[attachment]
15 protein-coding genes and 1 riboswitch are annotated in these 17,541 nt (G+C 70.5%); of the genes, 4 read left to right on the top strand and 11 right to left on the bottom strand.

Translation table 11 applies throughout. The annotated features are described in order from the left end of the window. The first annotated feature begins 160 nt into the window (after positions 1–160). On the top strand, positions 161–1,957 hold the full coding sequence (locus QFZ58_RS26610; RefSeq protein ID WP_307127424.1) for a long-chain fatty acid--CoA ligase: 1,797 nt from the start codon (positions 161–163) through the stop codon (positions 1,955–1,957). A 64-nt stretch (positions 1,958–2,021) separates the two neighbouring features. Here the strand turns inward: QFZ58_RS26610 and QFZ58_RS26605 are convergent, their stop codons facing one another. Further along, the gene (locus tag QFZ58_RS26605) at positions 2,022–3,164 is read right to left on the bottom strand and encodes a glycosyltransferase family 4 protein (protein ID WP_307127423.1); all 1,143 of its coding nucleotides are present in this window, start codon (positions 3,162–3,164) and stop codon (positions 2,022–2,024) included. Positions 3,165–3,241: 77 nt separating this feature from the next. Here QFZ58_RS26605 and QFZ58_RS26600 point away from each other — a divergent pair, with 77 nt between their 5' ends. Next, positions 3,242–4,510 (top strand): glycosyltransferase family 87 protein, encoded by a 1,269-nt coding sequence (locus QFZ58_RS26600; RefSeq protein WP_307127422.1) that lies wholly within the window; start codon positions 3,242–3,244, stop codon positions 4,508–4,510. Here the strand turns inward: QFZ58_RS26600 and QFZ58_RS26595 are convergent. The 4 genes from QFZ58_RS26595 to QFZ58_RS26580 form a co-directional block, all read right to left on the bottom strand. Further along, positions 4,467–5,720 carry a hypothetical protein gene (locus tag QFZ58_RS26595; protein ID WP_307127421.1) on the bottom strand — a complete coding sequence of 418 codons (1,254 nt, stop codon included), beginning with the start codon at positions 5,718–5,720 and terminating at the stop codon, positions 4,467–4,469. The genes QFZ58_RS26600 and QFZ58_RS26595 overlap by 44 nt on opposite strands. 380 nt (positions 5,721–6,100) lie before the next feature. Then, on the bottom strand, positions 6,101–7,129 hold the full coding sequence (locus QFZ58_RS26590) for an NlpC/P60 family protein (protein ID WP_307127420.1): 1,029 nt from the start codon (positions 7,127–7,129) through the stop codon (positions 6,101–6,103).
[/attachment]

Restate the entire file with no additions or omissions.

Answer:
15 protein-coding genes and 1 riboswitch are annotated in these 17,541 nt (G+C 70.5%); of the genes, 4 read left to right on the top strand and 11 right to left on the bottom strand.

Translation table 11 applies throughout. The annotated features are described in order from the left end of the window. The first annotated feature begins 160 nt into the window (after positions 1–160). On the top strand, positions 161–1,957 hold the full coding sequence (locus QFZ58_RS26610; RefSeq protein ID WP_307127424.1) for a long-chain fatty acid--CoA ligase: 1,797 nt from the start codon (positions 161–163) through the stop codon (positions 1,955–1,957). A 64-nt stretch (positions 1,958–2,021) separates the two neighbouring features. Here the strand turns inward: QFZ58_RS26610 and QFZ58_RS26605 are convergent, their stop codons facing one another. Further along, the gene (locus tag QFZ58_RS26605) at positions 2,022–3,164 is read right to left on the bottom strand and encodes a glycosyltransferase family 4 protein (protein ID WP_307127423.1); all 1,143 of its coding nucleotides are present in this window, start codon (positions 3,162–3,164) and stop codon (positions 2,022–2,024) included. Positions 3,165–3,241: 77 nt separating this feature from the next. Here QFZ58_RS26605 and QFZ58_RS26600 point away from each other — a divergent pair, with 77 nt between their 5' ends. Next, positions 3,242–4,510 (top strand): glycosyltransferase family 87 protein, encoded by a 1,269-nt coding sequence (locus QFZ58_RS26600; RefSeq protein WP_307127422.1) that lies wholly within the window; start codon positions 3,242–3,244, stop codon positions 4,508–4,510. Here the strand turns inward: QFZ58_RS26600 and QFZ58_RS26595 are convergent. The 4 genes from QFZ58_RS26595 to QFZ58_RS26580 form a co-directional block, all read right to left on the bottom strand. Further along, positions 4,467–5,720 carry a hypothetical protein gene (locus tag QFZ58_RS26595; protein ID WP_307127421.1) on the bottom strand — a complete coding sequence of 418 codons (1,254 nt, stop codon included), beginning with the start codon at positions 5,718–5,720 and terminating at the stop codon, positions 4,467–4,469. The genes QFZ58_RS26600 and QFZ58_RS26595 overlap by 44 nt on opposite strands. 380 nt (positions 5,721–6,100) lie before the next feature. Then, on the bottom strand, positions 6,101–7,129 hold the full coding sequence (locus QFZ58_RS26590) for an NlpC/P60 family protein (protein ID WP_307127420.1): 1,029 nt from the start codon (positions 7,127–7,129) through the stop codon (positions 6,101–6,103).